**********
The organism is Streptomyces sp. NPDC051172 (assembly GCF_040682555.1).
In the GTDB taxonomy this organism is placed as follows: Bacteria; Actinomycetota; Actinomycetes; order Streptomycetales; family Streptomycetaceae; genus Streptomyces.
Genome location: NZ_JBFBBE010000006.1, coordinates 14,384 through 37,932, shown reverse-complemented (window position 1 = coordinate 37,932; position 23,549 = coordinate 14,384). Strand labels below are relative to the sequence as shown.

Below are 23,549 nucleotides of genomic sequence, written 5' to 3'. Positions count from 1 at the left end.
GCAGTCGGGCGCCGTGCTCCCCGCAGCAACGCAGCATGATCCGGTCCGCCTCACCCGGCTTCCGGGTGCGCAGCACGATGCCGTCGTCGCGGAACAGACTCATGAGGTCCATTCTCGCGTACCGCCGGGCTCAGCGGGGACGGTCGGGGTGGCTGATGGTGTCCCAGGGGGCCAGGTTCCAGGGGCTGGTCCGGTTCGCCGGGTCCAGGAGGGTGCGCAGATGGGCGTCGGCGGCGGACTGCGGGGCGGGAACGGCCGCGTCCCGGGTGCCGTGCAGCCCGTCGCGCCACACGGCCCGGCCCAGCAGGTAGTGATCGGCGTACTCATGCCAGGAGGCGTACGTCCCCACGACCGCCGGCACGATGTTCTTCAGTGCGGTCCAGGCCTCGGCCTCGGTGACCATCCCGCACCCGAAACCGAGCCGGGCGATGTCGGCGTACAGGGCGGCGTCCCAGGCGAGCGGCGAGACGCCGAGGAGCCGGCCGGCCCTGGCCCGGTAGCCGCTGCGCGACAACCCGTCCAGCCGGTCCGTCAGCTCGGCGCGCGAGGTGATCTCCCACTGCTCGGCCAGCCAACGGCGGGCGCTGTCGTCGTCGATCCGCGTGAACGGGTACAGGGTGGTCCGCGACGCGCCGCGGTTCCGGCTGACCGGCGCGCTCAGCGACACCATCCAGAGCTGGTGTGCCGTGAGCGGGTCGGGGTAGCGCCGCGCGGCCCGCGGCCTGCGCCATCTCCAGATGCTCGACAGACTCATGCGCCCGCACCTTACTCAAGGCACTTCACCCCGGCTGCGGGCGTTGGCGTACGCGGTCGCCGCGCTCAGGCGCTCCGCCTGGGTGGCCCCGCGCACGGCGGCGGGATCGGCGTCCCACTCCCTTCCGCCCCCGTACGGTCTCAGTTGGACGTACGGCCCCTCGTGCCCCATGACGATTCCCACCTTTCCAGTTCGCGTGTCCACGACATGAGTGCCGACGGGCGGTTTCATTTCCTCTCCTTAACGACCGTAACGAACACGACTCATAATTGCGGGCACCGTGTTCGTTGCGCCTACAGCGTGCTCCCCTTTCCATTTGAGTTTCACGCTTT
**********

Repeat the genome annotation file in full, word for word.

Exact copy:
The organism is Streptomyces sp. NPDC051172 (assembly GCF_040682555.1).
In the GTDB taxonomy this organism is placed as follows: Bacteria; Actinomycetota; Actinomycetes; order Streptomycetales; family Streptomycetaceae; genus Streptomyces.
Genome location: NZ_JBFBBE010000006.1, coordinates 14,384 through 37,932, shown reverse-complemented (window position 1 = coordinate 37,932; position 23,549 = coordinate 14,384). Strand labels below are relative to the sequence as shown.

Below are 23,549 nucleotides of genomic sequence, written 5' to 3'. Positions count from 1 at the left end.
GCAGTCGGGCGCCGTGCTCCCCGCAGCAACGCAGCATGATCCGGTCCGCCTCACCCGGCTTCCGGGTGCGCAGCACGATGCCGTCGTCGCGGAACAGACTCATGAGGTCCATTCTCGCGTACCGCCGGGCTCAGCGGGGACGGTCGGGGTGGCTGATGGTGTCCCAGGGGGCCAGGTTCCAGGGGCTGGTCCGGTTCGCCGGGTCCAGGAGGGTGCGCAGATGGGCGTCGGCGGCGGACTGCGGGGCGGGAACGGCCGCGTCCCGGGTGCCGTGCAGCCCGTCGCGCCACACGGCCCGGCCCAGCAGGTAGTGATCGGCGTACTCATGCCAGGAGGCGTACGTCCCCACGACCGCCGGCACGATGTTCTTCAGTGCGGTCCAGGCCTCGGCCTCGGTGACCATCCCGCACCCGAAACCGAGCCGGGCGATGTCGGCGTACAGGGCGGCGTCCCAGGCGAGCGGCGAGACGCCGAGGAGCCGGCCGGCCCTGGCCCGGTAGCCGCTGCGCGACAACCCGTCCAGCCGGTCCGTCAGCTCGGCGCGCGAGGTGATCTCCCACTGCTCGGCCAGCCAACGGCGGGCGCTGTCGTCGTCGATCCGCGTGAACGGGTACAGGGTGGTCCGCGACGCGCCGCGGTTCCGGCTGACCGGCGCGCTCAGCGACACCATCCAGAGCTGGTGTGCCGTGAGCGGGTCGGGGTAGCGCCGCGCGGCCCGCGGCCTGCGCCATCTCCAGATGCTCGACAGACTCATGCGCCCGCACCTTACTCAAGGCACTTCACCCCGGCTGCGGGCGTTGGCGTACGCGGTCGCCGCGCTCAGGCGCTCCGCCTGGGTGGCCCCGCGCACGGCGGCGGGATCGGCGTCCCACTCCCTTCCGCCCCCGTACGGTCTCAGTTGGACGTACGGCCCCTCGTGCCCCATGACGATTCCCACCTTTCCAGTTCGCGTGTCCACGACATGAGTGCCGACGGGCGGTTTCATTTCCTCTCCTTAACGACCGTAACGAACACGACTCATAATTGCGGGCACCGTGTTCGTTGCGCCTACAGCGTGCTCCCCTTTCCATTTGAGTTTCACGCTTT